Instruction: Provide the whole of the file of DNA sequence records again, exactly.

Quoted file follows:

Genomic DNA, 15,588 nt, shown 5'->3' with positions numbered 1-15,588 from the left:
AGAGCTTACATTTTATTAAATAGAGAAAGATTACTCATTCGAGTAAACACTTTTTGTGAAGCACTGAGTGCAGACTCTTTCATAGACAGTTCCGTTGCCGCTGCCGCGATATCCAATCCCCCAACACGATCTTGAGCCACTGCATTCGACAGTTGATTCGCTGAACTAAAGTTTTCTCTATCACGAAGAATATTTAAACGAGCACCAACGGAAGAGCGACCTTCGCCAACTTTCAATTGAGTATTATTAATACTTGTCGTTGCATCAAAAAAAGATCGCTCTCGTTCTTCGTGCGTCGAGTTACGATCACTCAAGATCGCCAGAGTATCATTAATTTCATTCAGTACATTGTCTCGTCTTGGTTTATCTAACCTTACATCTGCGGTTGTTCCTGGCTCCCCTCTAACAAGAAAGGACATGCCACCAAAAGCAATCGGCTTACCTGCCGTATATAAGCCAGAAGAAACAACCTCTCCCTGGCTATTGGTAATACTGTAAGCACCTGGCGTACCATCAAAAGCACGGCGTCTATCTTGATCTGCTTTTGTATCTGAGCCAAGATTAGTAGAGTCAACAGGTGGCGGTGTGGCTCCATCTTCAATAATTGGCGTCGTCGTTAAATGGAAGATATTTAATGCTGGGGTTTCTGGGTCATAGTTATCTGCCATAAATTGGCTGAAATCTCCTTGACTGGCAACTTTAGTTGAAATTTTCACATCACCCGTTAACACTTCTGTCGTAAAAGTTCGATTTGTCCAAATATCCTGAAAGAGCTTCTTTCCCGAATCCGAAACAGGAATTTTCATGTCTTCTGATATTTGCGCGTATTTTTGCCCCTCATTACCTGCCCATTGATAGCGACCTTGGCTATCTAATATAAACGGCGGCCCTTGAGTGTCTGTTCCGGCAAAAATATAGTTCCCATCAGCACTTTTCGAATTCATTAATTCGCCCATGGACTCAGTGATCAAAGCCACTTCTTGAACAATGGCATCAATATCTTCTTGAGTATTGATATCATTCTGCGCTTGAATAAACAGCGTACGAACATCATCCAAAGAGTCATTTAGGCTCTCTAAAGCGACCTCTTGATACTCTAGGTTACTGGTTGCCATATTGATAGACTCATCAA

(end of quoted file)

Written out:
Genomic DNA, 15,588 nt, shown 5'->3' with positions numbered 1-15,588 from the left:
AGAGCTTACATTTTATTAAATAGAGAAAGATTACTCATTCGAGTAAACACTTTTTGTGAAGCACTGAGTGCAGACTCTTTCATAGACAGTTCCGTTGCCGCTGCCGCGATATCCAATCCCCCAACACGATCTTGAGCCACTGCATTCGACAGTTGATTCGCTGAACTAAAGTTTTCTCTATCACGAAGAATATTTAAACGAGCACCAACGGAAGAGCGACCTTCGCCAACTTTCAATTGAGTATTATTAATACTTGTCGTTGCATCAAAAAAAGATCGCTCTCGTTCTTCGTGCGTCGAGTTACGATCACTCAAGATCGCCAGAGTATCATTAATTTCATTCAGTACATTGTCTCGTCTTGGTTTATCTAACCTTACATCTGCGGTTGTTCCTGGCTCCCCTCTAACAAGAAAGGACATGCCACCAAAAGCAATCGGCTTACCTGCCGTATATAAGCCAGAAGAAACAACCTCTCCCTGGCTATTGGTAATACTGTAAGCACCTGGCGTACCATCAAAAGCACGGCGTCTATCTTGATCTGCTTTTGTATCTGAGCCAAGATTAGTAGAGTCAACAGGTGGCGGTGTGGCTCCATCTTCAATAATTGGCGTCGTCGTTAAATGGAAGATATTTAATGCTGGGGTTTCTGGGTCATAGTTATCTGCCATAAATTGGCTGAAATCTCCTTGACTGGCAACTTTAGTTGAAATTTTCACATCACCCGTTAACACTTCTGTCGTAAAAGTTCGATTTGTCCAAATATCCTGAAAGAGCTTCTTTCCCGAATCCGAAACAGGAATTTTCATGTCTTCTGATATTTGCGCGTATTTTTGCCCCTCATTACCTGCCCATTGATAGCGACCTTGGCTATCTAATATAAACGGCGGCCCTTGAGTGTCTGTTCCGGCAAAAATATAGTTCCCATCAGCACTTTTCGAATTCATTAATTCGCCCATGGACTCAGTGATCAAAGCCACTTCTTGAACAATGGCATCAATATCTTCTTGAGTATTGATATCATTCTGCGCTTGAATAAACAGCGTACGAACATCATCCAAAGAGTCATTTAGGCTCTCTAAAGCGACCTCTTGATACTCTAGGTTACTGGTTGCCATATTGATAGACTCATCAA